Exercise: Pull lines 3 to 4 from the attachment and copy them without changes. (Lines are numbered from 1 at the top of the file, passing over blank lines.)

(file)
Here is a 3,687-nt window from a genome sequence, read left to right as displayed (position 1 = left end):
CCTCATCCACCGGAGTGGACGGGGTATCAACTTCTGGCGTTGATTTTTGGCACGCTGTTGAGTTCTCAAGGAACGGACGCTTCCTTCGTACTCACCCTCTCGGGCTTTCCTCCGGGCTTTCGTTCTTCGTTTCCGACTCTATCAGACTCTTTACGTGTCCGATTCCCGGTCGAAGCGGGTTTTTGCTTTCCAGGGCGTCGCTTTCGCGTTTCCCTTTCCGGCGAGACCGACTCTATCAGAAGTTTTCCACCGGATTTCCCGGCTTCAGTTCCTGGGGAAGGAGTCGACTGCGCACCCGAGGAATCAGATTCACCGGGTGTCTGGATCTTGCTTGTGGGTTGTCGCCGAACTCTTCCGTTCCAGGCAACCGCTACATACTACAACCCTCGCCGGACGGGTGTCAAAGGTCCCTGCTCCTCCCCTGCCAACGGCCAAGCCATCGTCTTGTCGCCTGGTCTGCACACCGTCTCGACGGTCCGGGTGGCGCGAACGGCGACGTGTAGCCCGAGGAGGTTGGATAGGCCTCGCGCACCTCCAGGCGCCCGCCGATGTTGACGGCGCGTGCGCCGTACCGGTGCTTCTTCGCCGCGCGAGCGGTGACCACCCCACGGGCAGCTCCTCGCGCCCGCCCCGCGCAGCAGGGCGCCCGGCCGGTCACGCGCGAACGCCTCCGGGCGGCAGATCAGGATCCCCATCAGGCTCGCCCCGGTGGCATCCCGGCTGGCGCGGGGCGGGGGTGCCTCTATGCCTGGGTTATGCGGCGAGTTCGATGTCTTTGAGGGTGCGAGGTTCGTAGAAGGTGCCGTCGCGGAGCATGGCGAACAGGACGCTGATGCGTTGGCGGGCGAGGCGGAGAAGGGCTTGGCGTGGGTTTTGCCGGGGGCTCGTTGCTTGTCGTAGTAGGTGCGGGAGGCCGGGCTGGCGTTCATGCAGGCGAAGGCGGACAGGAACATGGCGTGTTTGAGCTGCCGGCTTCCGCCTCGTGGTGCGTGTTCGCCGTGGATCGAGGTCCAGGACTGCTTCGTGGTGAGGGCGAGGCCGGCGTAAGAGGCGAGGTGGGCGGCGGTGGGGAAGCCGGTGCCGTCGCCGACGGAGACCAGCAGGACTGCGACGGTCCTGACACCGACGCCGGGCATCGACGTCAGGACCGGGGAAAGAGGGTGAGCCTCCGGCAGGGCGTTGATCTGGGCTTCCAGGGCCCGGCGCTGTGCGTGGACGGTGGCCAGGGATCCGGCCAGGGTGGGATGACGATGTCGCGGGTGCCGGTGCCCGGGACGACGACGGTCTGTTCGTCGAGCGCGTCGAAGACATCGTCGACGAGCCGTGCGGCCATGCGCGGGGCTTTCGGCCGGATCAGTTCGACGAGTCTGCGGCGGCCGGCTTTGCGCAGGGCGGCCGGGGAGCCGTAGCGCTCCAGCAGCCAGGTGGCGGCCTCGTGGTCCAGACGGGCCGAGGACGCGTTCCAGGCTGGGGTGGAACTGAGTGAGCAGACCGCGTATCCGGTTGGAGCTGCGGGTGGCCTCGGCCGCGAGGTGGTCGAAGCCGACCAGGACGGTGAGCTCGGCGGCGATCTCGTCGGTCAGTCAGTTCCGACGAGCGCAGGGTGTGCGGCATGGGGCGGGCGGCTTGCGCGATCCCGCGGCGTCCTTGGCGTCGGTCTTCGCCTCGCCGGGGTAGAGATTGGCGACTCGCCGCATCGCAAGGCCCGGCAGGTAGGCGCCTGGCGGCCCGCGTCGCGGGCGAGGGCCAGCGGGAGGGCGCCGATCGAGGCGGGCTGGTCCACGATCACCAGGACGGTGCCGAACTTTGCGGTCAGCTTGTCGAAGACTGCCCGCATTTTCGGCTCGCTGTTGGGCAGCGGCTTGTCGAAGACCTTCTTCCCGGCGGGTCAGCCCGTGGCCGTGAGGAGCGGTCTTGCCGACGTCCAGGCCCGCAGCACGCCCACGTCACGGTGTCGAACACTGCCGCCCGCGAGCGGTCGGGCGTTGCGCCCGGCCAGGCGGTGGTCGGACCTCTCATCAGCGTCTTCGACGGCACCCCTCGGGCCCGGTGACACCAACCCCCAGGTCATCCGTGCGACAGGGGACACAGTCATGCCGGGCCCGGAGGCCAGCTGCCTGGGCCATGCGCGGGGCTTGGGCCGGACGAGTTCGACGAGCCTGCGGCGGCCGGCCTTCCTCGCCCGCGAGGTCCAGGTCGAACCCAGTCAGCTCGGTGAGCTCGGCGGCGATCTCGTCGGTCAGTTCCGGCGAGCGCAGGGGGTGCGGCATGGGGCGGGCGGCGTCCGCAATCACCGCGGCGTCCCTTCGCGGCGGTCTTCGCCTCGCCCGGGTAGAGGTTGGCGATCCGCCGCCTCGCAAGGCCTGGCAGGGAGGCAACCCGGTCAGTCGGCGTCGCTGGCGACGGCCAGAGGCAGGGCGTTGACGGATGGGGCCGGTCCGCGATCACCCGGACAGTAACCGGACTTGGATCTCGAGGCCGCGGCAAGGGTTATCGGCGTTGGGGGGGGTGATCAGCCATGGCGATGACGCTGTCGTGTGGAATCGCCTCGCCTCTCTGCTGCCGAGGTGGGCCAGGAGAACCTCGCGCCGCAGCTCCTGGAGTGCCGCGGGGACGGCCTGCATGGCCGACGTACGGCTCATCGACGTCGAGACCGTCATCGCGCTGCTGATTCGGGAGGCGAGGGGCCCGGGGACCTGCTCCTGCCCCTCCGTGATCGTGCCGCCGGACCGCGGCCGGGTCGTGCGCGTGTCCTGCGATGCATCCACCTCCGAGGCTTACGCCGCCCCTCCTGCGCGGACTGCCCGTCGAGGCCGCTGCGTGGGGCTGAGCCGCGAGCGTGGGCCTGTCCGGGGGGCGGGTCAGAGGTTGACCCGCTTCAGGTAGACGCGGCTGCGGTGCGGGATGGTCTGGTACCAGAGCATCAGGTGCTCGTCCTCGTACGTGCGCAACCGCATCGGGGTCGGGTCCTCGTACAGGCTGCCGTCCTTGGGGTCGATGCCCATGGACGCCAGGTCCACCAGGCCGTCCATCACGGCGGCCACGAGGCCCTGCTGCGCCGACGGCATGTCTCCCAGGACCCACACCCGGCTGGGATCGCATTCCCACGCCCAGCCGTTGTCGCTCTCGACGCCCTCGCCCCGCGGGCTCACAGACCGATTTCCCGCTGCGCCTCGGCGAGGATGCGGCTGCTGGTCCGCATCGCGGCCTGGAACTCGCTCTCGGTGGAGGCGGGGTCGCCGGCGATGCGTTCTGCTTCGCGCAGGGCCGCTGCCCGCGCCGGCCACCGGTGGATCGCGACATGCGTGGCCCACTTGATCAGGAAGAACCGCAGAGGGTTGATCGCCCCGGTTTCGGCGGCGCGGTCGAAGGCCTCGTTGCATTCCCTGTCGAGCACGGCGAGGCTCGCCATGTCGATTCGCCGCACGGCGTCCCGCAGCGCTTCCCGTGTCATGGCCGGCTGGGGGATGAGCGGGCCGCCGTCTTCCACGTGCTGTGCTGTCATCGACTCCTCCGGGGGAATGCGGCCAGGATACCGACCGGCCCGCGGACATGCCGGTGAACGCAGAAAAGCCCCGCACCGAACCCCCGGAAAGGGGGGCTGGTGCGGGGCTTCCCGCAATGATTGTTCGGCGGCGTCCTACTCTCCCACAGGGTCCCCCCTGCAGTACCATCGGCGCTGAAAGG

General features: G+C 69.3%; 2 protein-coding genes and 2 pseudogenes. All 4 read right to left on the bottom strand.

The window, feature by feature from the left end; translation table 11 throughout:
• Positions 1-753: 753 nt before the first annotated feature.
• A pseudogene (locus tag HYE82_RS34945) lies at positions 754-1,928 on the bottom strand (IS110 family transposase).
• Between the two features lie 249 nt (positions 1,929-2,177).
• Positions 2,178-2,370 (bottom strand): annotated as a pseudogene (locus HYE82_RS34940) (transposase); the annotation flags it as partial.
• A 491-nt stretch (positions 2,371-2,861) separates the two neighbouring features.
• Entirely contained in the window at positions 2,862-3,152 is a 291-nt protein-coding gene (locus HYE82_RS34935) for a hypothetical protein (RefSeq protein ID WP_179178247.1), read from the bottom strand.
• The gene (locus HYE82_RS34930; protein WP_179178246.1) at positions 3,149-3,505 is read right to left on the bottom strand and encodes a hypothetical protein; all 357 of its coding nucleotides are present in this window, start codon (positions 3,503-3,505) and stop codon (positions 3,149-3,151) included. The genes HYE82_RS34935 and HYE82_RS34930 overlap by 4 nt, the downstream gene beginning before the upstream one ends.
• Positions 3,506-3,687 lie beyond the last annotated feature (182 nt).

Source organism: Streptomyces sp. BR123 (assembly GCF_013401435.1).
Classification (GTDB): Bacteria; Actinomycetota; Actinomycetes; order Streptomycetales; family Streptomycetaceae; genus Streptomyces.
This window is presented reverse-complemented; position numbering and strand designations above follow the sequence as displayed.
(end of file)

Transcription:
General features: G+C 69.3%; 2 protein-coding genes and 2 pseudogenes. All 4 read right to left on the bottom strand.

The window, feature by feature from the left end; translation table 11 throughout: